« Continue Browsing

e-mail article Print     e-mail article E-mail

Published July 08 2007

10,000 Wakes

PLYMOUTH, Minn. – Becky Cabak stood on a dock at Medicine Lake in Plymouth one morning last month. Her kids were putting on life preservers. The boat was almost ready to go. The sun shone brightly and the water was calm. It was a perfect day for wakeboarding camp. There was only one tiny hurdle she and a visitor were navigating: wakeboarding camp?

Is this the type of summer camp the previous generation remembers? “No,” she said with a laugh. “But that’s why it’s here, right?”

Indeed, the kids of today seem to be ready for such a thing – and a company called 10,000 Wakes (or 10KWakes) is filling the void. Owned and operated by Kris and Andrea Jedda, a husband and wife living in Coon Rapids, 10,000 Wakes has expanded its business this year to include summer camps.

With the help of several skilled instructors, kids are learning the extreme sport of wakeboarding – akin to snowboarding on water with the help of a tow rope and a specialty boat. The first camp began this week at Medicine Lake; other two- and four-day camps are scheduled throughout the summer at metro lakes through partnerships with local parks and recreation departments.

The Jeddas started 10,000 Wakes a few years ago as a side project focusing primarily on wakeboard clinics and private parties. Though both still have full-time jobs elsewhere – Kris, 32, works at Valspar, while Andrea, 27, works in human resources for a home health care firm – they decided to pitch the idea of summer camps this year.

“The parks and rec departments got excited to do something new and different,” said Andrea, adding that a few cities approached them after word of the camps spread. “Kris and I worked all winter to get this set up how we wanted it to be.”

Jon, 10, and Melissa, 13, are Becky Cabak’s kids and the camp guinea pigs. They are in the morning session of the first camp; and though they have snowboarding experience, they are wakeboarding novices. They appear, however, to be quick learners.

“I learned how to cross the wake,” Jon said with a smile.

That was covered as part of learning fundamentals – safety tips, what not to do, how to get going, how to position ones heels and toes, etc. After that, they’ll learn how to jump over the wake. By the end of the week, they should be doing insane tricks like the ones their instructor, Jade Whirley, demonstrated Tuesday morning. Right?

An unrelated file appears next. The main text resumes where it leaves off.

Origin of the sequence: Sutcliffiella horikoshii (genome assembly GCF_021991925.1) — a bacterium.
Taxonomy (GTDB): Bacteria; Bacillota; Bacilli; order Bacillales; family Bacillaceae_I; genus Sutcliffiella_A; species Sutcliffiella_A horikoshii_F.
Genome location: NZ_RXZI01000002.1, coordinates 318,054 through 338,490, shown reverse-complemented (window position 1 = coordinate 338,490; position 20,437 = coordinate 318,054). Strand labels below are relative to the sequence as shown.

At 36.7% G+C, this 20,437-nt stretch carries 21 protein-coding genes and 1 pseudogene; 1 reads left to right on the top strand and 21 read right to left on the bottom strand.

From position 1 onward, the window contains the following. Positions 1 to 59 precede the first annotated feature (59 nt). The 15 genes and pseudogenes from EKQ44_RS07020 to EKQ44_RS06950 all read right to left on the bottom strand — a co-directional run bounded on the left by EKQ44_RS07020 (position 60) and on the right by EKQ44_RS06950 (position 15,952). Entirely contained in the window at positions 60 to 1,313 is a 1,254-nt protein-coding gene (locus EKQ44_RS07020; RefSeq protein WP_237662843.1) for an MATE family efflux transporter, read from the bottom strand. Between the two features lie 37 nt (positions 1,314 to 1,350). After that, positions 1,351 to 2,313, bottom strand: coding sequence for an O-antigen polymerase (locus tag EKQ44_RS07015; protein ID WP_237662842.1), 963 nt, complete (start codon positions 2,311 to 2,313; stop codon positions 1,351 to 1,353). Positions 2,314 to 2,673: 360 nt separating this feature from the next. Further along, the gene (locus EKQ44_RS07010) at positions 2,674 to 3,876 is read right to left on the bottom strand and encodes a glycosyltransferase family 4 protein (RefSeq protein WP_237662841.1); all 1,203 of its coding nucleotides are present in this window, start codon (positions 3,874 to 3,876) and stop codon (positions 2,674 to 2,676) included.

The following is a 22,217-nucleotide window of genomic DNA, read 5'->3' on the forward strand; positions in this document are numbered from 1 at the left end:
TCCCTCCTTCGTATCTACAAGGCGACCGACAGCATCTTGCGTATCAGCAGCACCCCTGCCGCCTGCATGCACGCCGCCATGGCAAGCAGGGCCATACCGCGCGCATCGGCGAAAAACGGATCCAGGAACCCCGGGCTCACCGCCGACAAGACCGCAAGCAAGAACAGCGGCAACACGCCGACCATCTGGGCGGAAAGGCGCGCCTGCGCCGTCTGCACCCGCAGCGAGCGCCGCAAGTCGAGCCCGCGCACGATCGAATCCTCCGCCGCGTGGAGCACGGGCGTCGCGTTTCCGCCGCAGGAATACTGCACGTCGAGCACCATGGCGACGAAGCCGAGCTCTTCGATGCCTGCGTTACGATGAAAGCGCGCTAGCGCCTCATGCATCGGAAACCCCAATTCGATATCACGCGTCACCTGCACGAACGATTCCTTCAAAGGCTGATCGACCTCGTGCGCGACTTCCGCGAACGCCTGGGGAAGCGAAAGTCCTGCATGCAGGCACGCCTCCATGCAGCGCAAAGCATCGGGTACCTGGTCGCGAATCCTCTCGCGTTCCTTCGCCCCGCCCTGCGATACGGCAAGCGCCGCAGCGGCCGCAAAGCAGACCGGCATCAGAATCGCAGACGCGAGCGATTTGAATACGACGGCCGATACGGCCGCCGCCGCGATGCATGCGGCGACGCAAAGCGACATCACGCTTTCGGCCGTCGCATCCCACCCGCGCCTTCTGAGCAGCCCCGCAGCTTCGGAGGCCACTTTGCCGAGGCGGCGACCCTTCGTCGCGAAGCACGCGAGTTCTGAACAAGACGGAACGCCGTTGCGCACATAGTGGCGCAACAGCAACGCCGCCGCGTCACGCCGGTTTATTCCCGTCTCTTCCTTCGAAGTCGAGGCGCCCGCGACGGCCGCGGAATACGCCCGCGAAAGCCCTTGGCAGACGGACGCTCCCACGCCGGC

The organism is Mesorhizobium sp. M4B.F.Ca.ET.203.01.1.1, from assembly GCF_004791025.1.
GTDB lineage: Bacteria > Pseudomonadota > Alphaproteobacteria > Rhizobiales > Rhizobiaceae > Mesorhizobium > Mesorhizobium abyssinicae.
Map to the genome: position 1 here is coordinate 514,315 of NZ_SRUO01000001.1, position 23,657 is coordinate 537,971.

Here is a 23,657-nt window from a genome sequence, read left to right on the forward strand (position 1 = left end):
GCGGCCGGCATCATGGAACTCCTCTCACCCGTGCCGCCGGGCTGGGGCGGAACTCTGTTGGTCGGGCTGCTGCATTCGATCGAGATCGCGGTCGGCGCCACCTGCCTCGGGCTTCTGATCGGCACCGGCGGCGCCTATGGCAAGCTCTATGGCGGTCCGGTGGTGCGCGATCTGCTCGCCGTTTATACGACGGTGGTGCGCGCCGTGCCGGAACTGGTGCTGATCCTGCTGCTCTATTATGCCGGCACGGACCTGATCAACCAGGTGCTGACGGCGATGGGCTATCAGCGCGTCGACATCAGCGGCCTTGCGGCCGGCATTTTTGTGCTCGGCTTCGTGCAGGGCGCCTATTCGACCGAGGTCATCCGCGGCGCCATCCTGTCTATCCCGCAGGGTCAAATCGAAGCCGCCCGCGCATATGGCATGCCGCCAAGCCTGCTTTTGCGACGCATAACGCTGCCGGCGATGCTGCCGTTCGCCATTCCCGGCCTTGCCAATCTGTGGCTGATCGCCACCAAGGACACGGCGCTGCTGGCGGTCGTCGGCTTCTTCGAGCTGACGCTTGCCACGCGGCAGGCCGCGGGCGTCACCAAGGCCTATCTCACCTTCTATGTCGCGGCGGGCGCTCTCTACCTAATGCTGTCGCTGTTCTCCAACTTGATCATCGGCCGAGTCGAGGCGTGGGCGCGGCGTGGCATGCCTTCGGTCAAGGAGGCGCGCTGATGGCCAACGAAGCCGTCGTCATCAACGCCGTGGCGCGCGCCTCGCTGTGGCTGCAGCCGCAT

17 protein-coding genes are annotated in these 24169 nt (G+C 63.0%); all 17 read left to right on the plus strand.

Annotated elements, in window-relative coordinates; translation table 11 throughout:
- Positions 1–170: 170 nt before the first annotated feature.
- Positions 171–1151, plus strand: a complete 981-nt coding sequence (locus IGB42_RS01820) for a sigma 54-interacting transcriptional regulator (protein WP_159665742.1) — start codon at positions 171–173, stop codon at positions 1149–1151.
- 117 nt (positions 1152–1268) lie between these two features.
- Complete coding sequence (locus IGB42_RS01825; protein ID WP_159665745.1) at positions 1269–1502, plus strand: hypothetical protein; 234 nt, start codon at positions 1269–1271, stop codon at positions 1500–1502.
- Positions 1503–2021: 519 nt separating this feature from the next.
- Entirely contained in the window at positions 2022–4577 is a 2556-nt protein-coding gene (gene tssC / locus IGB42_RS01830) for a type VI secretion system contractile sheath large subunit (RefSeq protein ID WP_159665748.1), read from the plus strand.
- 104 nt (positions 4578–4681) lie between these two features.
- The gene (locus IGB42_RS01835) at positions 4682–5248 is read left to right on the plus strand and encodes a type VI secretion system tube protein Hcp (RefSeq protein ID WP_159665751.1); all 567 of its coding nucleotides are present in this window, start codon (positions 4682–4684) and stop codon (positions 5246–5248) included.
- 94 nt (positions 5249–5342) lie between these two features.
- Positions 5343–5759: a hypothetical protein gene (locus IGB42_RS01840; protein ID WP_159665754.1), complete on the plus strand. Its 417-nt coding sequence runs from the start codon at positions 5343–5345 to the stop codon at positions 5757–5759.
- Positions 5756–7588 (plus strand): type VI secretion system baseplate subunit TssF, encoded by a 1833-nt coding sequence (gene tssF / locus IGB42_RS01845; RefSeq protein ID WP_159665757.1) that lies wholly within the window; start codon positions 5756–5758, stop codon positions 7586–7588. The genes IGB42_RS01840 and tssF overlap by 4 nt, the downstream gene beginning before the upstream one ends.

Melissa giggled and shook her head. But she did manage to stay on the board for a lengthy ride Tuesday, which is the objective at this point.

“We wanted to create a chance for everyone to ride,” Kris said, “even if they don’t have a boat.”

That’s the boat the Cabaks fall into – though perhaps not for long. After only one day of camp, Jon and Melissa already were checking out prices for their own wakeboards and setting even loftier goals.

“Now they want a boat,” Becky Cabak said. “Go figure.”

Jon and Melissa should consider themselves lucky. They are the only two students in the boat at this camp. At other camps, there will be five kids per boat, and many camps will expand to a second boat in order to accommodate more students.

More pupils means better business and an increased chance for the Jeddas to expose others to their love of wakeboarding. Kris grew up around water and has been in love with the concept of wakeboarding for two decades. It has enjoyed the same upward arc in popularity as many other alternative sports, as evidenced by the existence of things like the MasterCraft Pro Wakeboard Tour. Young wakeboarders might be just as likely to know Darin Shapiro – an expert who is scheduled to appear at the 10,000 Wakes camp in July at Breezy Point Resort – as they are Barry Bonds.

Kris said he hopes to eventually make 10,000 Wakes his only job. With a cloudless sky, warm sun and occasional spray from the lake brought about this question for him: Are you sure you’d rather do this than work in an office? He looked back and grinned.

“Oh, yeah,” he said. “This is my passion.”